Family Nature

A Whole New World

As many of you know, my 7 year old has food allergies. We discovered his dairy and egg allergies when he was about 10 months old, when he was 18 months old he reacted to bananas, and we discovered his tree nut allergy before he was 3.

My allergy boy has his allergies tested every year. Last year, we did a baked milk challenge. He passed, which was a sign that he was beginning to tolerate dairy – but only at home, in very small amounts, and when it was baked.

This year when we went for his annual testing, his skin test was promising. Following up with a RAST blood test, the results were in the “undetectable” level. Our allergist recommended we book a food challenge.

“If I grow out of my dairy allergy, can we have a party?” my allergy boy had asked me a few weeks before. Of course we could! But secretly, I was not optimistic. I couldn’t even imagine the possibility of him eating dairy.

When we showed up for the food challenge, my allergy boy was so excited. He was nervous too, as to be expected. He was about to ingest something that we’d been telling him his whole life would make him sick.

I was a nervous wreck. I tried really hard to be cool – I hope I was. I don’t think my boy knew how nervous I was. But as I sat there in the chair, while the allergist gave my boy a thorough check up, I was shaking. I mean, literally, (in the true sense of the word) my legs were shaking. I was tense, I was sweating, I wasn’t breathing properly. I kept making myself take deep breaths. I had to keep it together.

The allergist was great. He was very reassuring and he’s fantastic with kids. The man just has a naturally soothing presence. I was impressed with how carefully he checked over my allergy boy: height and weight, blood pressure, oxygen level, breathing, heart rate, gums, tongue, and a full check of his skin (arms, legs, torso – back and front).

The first step was a drop of chocolate milk on his tongue. Then we waited. My heart was in my throat. My allergy boy seemed fine. We waited ten minutes before the allergist checked him all over again, from head to toe. My allergy boy was fine.

Next it was 5ml of chocolate milk. Same thing: wait ten minutes then a full check; all good. Next it was 10ml, same again. Then 20ml, 40ml, and then he finished what would be a full serving of milk. No reaction. Not a single hive, bump or “funny feeling”. We waited an hour before my allergy boy got the final check-up and then came the official word: he passed. He was no longer allergic to dairy. We could add dairy back into his diet. We walked into that office thinking that dairy could kill him; we walked out having been told to add it to his diet for the first time in his life.

I think my allergy boy and I both left the office in disbelief. It just didn’t really hit me. But it did slowly over the next little while.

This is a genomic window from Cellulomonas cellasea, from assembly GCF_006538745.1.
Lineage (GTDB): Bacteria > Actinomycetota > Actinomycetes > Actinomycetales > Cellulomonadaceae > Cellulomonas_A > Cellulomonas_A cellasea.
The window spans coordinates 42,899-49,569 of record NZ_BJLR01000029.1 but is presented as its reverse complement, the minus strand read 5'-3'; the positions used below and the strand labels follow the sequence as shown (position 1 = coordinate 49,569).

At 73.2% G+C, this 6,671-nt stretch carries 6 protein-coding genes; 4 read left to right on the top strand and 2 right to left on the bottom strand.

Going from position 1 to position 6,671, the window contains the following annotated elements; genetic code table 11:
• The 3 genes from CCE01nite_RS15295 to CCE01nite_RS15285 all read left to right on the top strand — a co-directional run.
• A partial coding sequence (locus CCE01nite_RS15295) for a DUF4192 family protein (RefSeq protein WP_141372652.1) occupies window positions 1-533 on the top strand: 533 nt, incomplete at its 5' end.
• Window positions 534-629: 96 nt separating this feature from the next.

I used to think that his dairy allergy wasn’t a big deal. We managed, we were used to it. He had never been able to eat dairy – ever. And we just adapted. Suddenly, I realized that it was a big deal. Holy shit, it was a huge deal.

I had a moment in Costco a week or so after the dairy challenge. We were walking through, and for the first time, my allergy boy could try almost all of the samples. It’s funny how the stupid little things get to you, isn’t it? We walked up to our first sample table: pita crackers with tzatziki. My allergy boy asked me if he could try it. I check the ingredients for his other allergens and told him that he could have it. People, I wish I’d been recording his reaction because no description can do it justice. He took one bite, his face lit up and he said, “I LOVE it!”

I think that was when it hit me, at that moment in Costco. OMG, MY KID CAN HAVE COSTCO SAMPLES FOR THE FIRST TIME IN HIS LIFE! My kid can have pizza on pizza days at school! Timbits! Fudge! Lasagna! Macaroni and cheese! Tiny Tom donuts! Cake at birthday parties! ICE CREAM! OMG, the possibilities! I had to look away and distract myself for fear that I’d have a full breakdown right there.

… Oh, look, Christmas stuff. Already. In August. How about that? …

“Can we buy some?” my kids wanted to buy the pita crackers and tzatziki. “Of course!” I said, cool and composed.

We’ve spent the last few weeks indulging in things we don’t normally buy. My allergy boy has been awesome. I thought he’d be afraid to try things but he’s not. He’s so brave I can hardly believe it. He loves milk. Cheese, is so-so. Ice cream is to die for. It’s a whole new world.

We were baking together recently and out of the blue he turned to me and said, “Mummy, I can’t believe I’m not allergic to dairy anymore.”

Me neither, lovey. Me neither.

3 thoughts on “A Whole New World

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